DURBAN - THE SA Poultry Association (Sapa) says high prices of maize and soya beans have risen even further due to the international conflict in Ukraine. This has resulted in increased costs for poultry farmers, which in turn has led to higher prices for poultry products.
Izaak Breitenbach, general manager of the association, said the poultry industry had been struggling with higher costs since last year. “We faced increased costs in the price of maize and soybean last year. There was a R65 increase in the price of maize and soybean and a 20% increase in chicken feed. An increase in input costs is passed on to chicken products.” The price of fertiliser, crude oil and soya beans had increased dramatically and could be attributed to the Russia/Ukraine conflict, he said.
“Ukraine is an exporter of maize and soybean, which is affected by the war with Russia. At the moment we are seeing historically high prices of chicken feed. Other countries have also felt the strain. Brazil has also increased the price of chicken products by 22% due to increased input costs.”
Mervyn Abrahams, of the Pietermaritzburg Economic Justice & Dignity Group, said that the organisation had noted a major increase in the price of poultry products, among others.
“A number of factors are contributing to increased food prices – the increase in the fuel price and electricity tariff and the Russia and Ukraine conflict. The increase in frozen chicken pieces has been staggering: in April 2021 the price was about R330. This year April the price increased to R374 – an increase of over R40 and a 13% year-on-year increase.”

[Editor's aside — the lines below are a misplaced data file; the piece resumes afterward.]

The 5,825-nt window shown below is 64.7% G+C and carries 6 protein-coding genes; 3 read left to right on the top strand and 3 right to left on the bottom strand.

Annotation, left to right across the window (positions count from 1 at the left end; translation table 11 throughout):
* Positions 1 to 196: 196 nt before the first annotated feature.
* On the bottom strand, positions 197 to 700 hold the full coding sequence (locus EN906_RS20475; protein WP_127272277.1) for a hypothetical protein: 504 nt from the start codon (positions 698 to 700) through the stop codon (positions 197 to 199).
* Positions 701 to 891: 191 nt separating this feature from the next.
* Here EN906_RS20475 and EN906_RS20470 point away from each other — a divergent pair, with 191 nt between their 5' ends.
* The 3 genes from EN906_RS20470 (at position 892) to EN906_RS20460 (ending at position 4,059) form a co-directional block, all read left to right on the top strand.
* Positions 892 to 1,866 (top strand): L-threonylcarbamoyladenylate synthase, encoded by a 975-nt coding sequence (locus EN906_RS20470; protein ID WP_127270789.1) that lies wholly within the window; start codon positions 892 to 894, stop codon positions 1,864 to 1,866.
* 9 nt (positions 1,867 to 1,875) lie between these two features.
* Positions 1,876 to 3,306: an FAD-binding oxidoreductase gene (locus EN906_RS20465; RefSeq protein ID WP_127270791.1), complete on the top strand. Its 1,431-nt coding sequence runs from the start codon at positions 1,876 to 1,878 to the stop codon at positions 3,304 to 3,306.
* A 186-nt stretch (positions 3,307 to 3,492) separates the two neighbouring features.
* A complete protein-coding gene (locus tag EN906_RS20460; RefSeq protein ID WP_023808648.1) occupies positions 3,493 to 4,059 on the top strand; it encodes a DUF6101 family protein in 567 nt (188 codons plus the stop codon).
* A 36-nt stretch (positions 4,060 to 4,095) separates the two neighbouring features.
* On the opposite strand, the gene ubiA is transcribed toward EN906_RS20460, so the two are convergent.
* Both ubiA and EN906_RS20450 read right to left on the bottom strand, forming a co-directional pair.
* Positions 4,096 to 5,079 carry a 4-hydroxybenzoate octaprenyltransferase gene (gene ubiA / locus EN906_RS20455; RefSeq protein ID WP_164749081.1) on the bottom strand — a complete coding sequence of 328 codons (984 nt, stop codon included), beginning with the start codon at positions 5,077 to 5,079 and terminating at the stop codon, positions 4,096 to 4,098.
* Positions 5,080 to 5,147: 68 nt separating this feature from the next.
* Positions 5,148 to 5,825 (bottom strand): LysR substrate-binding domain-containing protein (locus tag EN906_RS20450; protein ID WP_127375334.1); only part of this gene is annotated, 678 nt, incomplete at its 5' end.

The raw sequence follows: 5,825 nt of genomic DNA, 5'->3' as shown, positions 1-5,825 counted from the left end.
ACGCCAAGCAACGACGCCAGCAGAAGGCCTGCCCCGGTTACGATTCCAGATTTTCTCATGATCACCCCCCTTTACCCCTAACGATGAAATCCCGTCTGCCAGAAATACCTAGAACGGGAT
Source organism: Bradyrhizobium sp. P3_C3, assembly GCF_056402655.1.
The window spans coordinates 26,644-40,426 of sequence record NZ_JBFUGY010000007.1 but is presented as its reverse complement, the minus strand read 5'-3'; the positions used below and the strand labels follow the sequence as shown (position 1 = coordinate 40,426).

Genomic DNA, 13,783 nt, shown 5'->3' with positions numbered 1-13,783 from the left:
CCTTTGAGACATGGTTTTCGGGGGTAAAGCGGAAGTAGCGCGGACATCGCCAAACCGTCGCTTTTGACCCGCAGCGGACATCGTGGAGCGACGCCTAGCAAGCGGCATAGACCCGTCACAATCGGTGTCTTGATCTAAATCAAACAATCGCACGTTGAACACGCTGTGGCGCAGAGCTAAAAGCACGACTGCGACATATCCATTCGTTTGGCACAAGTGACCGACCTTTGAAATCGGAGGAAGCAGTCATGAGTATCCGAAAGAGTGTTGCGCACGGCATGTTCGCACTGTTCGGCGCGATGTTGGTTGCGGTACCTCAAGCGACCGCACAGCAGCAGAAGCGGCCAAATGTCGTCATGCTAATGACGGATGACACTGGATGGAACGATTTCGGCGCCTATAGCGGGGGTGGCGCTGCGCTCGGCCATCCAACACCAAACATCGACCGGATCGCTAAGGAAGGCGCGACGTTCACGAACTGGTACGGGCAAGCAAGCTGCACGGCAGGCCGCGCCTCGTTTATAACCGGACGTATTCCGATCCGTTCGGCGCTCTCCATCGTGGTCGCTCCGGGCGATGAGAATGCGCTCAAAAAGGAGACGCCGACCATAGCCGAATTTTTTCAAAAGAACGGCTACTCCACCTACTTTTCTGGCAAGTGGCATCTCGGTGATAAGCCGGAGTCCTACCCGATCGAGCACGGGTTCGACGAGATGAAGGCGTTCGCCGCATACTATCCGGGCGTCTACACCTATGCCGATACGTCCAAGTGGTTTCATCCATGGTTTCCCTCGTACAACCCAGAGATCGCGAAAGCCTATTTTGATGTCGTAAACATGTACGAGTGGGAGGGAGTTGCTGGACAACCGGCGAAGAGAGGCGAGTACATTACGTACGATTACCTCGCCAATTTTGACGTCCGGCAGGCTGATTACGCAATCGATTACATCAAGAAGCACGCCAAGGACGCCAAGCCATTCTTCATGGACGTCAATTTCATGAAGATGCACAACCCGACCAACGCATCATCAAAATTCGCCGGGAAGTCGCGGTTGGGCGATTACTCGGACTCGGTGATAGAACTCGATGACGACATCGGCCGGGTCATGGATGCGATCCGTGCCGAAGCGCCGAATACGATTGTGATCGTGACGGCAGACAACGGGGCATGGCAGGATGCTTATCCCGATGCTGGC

The overall price of a basic food basket has increased from R4 185 in April 2021 to R4 529 last month, an increase of R344.
“The problem in South Africa is that when prices go up, wages and salaries don’t go up at the same rate. That is why we find the consumer struggling.”
The rising food costs come amid price hikes for both illuminating paraffin and diesel this week, with a marginal decrease in the price of both grades of petrol. Minister of Minerals and Energy Resources Gwede Mantashe yesterday announced a 12c/litre decrease to both grades of petrol, but low-sulphur 50ppm diesel will increase by 92c a litre and the regular 500ppm will see a 98c rise. Illuminating paraffin will rise by 79.6c/litre. The prices come into effect today. Layton Beard, spokesperson for the AA, welcomed the petrol price decrease, but said the price of illuminating paraffin was particularly worrying as this was used for cooking, heating and lighting and comes as South Africa enters winter.
Professor Bonke Dumisa, an independent economic analyst, said: “The best we can do is buy necessities and save money to help with rising costs.”